By BEN SIMASEK — For the first time in nine years, Hyattsville has proposed a balanced budget. In fiscal year (FY) 2020, the city’s total projected revenues of $20.726 million cover $20.724 million in proposed spending. Beyond tapping into revenues collected through taxes and fees, city staff have found efficient ways to cover program costs through grants, in-kind partnerships, and other savings and offsets.
On March 27, City Treasurer Ron Brooks, City Administrator Tracey Douglas, and each city department head presented their budgetary priorities before the city council and mayor. Each department shared an overview of its planned expenditures for next year and highlighted its ongoing programming from FY 2019. “Not only will we try to accomplish everything that you’ve identified in FY 2020, but we want to show you that the things that we started in FY 2019 will continue,” said Douglas.
Hyattsville has proposed to hire nine new full-time positions and six part-time staff in 2020 to support key priorities. Among the new full-time staff, a new community development coordinator will advise the city on affordable housing issues. The Clean and Safe Team, initiated in FY 2019 to advance public health and safety, will grow with new hires next year. The Department of Community Services will hire a program lead for its Age-Friendly Initiative, and the Hyattsville City Police Department (HCPD) will bring aboard a training and accreditation manager.
Hyattsville will maintain its community offerings in child and youth services. The city hopes to expand participation in the teen center and the mentoring program launched last year, and also in immigrant services and school partnerships.
Infrastructure investments make up a large portion of the budget. The Department of Public Works will continue to pave streets and sidewalks, with ongoing projects in University Hills, West Hyattsville and Ward 4 scheduled through 2020. The city is renovating its Department of Public Works facility and constructing a new police headquarters at 3505 Hamilton Street.
Public safety is a high priority. Police and public safety make up the largest slice of the budget at 38 percent. The HCPD plans to fill several key positions over the next year. In addition to building the new headquarters, HCPD plans to expand its surveillance camera capabilities and launch a firearms buyback program in FY 2020. HCPD’s budget also demonstrates its commitment to continual investment in training and community outreach initiatives.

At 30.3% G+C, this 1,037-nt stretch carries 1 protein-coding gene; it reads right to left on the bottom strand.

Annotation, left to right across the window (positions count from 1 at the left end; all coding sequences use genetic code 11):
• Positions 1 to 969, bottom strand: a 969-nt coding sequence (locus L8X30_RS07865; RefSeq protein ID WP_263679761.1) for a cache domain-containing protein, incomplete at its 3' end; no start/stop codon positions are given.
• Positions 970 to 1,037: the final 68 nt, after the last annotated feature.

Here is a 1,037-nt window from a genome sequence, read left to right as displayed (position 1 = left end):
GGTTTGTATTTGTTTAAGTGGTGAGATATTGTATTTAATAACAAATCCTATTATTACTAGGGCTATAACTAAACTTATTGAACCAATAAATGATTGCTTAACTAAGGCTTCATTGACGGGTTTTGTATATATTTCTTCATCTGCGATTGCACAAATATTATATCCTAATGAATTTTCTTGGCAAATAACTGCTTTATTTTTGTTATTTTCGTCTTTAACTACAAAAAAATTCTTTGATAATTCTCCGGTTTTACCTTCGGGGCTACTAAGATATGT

Hyattsville’s 2020 budget will help bolster its image as a green city, with a range of investments in parks, outdoor spaces and environmental initiatives. Funds have been designated for an analysis of restoring the urban tree canopy, an upgrade to energy-efficient LED lighting, expansion of the composting program and improvements to stormwater management.
Continuing efforts initiated last year, Hyattsville plans to pay for a Magruder Park “reimagined” design and evaluate the legality and feasibility of changing the name of the park. The capital improvements budget has earmarked $1 million for improvements to Magruder Park and $500,000 for Heurich Park in 2020.
The findings from last year’s transportation study have spurred the city to budget for several upgrades. Transportation-related priorities include better connectivity for cyclists and pedestrians, increased transit accessibility for the elderly and disabled, and improved traffic flow in school zones and streets.
The proposed FY 2020 budget lays out Hyattsville’s roadmap toward its future. According to councilmembers Tom Wright and Joseph Solomon, next year’s budget will likely be voted on once the new city council session commences after the May 7 election.